Argentine Vice President Survives Assassination Attempt After Gun Jams

Videos by Rare

Videos by Rare

Argentina’s vice president miraculously survived an assassination attempt after the gunman’s weapon jammed. The man tried to shoot her at close range, hiding outside her home. Luckily, Vice President Cristina Fernandez was unharmed in the terrifying incident.

The man attempted to shoot the vice president as she was surrounded by a large crowd of supporters outside of her home in Buenos aires. This is according to a statement by President Alberto Fernandez. Video footage of the attempted shooting shows the vice president greeting supporters near a while vehicle.

That’s when a hand appears from out of the crowd holding a black gun. The man is seen pulling the trigger several inches away from her face and a click is heard. Luckily, no shot ran out. Several crowd members quickly turned into the man, holding him in position.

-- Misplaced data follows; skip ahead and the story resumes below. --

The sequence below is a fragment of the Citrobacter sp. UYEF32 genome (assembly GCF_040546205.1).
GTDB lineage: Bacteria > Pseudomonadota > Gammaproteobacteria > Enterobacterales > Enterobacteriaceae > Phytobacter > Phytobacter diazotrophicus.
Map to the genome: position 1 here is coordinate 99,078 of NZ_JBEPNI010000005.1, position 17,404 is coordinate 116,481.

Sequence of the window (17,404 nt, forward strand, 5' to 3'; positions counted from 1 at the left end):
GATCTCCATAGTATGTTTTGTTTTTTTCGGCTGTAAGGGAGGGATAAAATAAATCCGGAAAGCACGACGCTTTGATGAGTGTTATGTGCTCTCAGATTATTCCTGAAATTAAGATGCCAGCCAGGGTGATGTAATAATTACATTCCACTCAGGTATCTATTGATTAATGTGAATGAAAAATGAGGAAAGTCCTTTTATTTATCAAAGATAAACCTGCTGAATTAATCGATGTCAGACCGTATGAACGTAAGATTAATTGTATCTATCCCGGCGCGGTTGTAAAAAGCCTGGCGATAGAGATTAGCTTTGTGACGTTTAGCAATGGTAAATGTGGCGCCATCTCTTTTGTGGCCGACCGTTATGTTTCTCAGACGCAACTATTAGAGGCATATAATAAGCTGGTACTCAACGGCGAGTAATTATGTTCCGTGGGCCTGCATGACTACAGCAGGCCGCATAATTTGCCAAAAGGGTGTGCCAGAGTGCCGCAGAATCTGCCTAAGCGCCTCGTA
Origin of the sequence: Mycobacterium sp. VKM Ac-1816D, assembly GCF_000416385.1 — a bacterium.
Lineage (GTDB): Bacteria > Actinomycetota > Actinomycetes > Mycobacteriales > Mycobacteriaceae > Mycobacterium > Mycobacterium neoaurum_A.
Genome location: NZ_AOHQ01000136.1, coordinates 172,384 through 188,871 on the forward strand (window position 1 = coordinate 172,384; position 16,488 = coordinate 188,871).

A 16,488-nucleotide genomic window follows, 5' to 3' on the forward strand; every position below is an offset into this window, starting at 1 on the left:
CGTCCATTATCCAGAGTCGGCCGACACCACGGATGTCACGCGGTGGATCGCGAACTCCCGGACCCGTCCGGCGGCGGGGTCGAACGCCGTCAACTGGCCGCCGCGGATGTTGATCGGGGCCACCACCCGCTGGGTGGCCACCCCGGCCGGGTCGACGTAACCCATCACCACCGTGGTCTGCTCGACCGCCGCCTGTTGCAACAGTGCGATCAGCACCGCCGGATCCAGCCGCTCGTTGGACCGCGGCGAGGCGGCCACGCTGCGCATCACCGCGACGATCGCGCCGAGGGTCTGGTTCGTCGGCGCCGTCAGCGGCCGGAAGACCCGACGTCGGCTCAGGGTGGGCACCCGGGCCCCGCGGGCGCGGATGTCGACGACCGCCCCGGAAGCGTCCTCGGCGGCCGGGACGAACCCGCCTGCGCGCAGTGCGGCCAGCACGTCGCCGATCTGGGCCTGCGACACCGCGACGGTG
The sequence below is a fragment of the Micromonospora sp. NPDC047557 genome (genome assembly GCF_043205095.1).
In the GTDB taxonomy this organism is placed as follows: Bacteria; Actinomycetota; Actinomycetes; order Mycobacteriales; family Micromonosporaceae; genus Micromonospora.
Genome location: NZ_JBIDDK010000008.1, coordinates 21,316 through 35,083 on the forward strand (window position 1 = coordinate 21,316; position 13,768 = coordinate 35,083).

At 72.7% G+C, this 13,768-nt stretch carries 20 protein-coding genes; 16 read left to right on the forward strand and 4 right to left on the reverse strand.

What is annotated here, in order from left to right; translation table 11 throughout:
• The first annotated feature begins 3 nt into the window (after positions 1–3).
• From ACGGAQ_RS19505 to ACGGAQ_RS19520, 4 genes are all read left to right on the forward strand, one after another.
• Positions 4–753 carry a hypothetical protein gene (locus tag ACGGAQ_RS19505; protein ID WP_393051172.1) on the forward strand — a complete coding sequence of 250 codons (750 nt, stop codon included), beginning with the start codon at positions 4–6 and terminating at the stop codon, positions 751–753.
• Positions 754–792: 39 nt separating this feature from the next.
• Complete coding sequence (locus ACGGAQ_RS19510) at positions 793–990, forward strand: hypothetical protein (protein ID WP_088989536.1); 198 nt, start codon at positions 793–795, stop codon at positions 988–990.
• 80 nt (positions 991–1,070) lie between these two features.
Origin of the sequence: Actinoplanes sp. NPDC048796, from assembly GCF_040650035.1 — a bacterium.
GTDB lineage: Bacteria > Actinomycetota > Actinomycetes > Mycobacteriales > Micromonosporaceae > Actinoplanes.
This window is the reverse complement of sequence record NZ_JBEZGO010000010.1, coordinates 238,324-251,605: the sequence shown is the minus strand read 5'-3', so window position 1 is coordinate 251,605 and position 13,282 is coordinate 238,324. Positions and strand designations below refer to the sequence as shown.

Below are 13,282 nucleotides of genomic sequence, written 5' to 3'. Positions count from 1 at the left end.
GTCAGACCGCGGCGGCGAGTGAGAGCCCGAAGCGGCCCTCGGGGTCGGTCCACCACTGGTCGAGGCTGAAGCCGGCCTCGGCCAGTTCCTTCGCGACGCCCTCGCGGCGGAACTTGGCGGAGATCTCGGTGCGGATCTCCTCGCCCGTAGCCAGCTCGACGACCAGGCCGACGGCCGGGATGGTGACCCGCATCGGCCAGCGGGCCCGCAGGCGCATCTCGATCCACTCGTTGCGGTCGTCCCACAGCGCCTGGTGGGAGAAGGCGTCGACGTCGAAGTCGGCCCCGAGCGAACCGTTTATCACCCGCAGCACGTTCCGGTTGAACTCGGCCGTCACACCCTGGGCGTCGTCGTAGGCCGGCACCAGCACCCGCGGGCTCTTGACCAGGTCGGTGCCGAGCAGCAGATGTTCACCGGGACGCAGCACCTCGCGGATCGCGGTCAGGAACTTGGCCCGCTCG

Suspect Arrested in Assassination Attempt

According to the president, the gun was loaded with five bullets. “A man pointed a firearm at her head and pulled the trigger,” he noted. The assailant was identified as Fernando Sabag Montiel who was arrested by police shortly after the incident. His weapon was also seized.

It still isn’t clear what his motive might have been. According to the president, this was the most serious incident since the end of the country’s military junta back in 1983. “We can disagree, we can have deep disagreements, but in a democratic society, hate speech cannot take place because it breeds violence and there is no possibility of violence co-existing with democracy,” he stated. “Our vice president has been attacked and social peace has been disturbed.”

The vice president served two terms as the country’s president from 2007 to 2015. She is currently facing charges of corruption during her time as president, but she has consistently denied them. Fernandez became Argentina’s first elected female president in 2007. Prior to that, she was the first lady when her husband Nestor Kirchner led in the early 200s.

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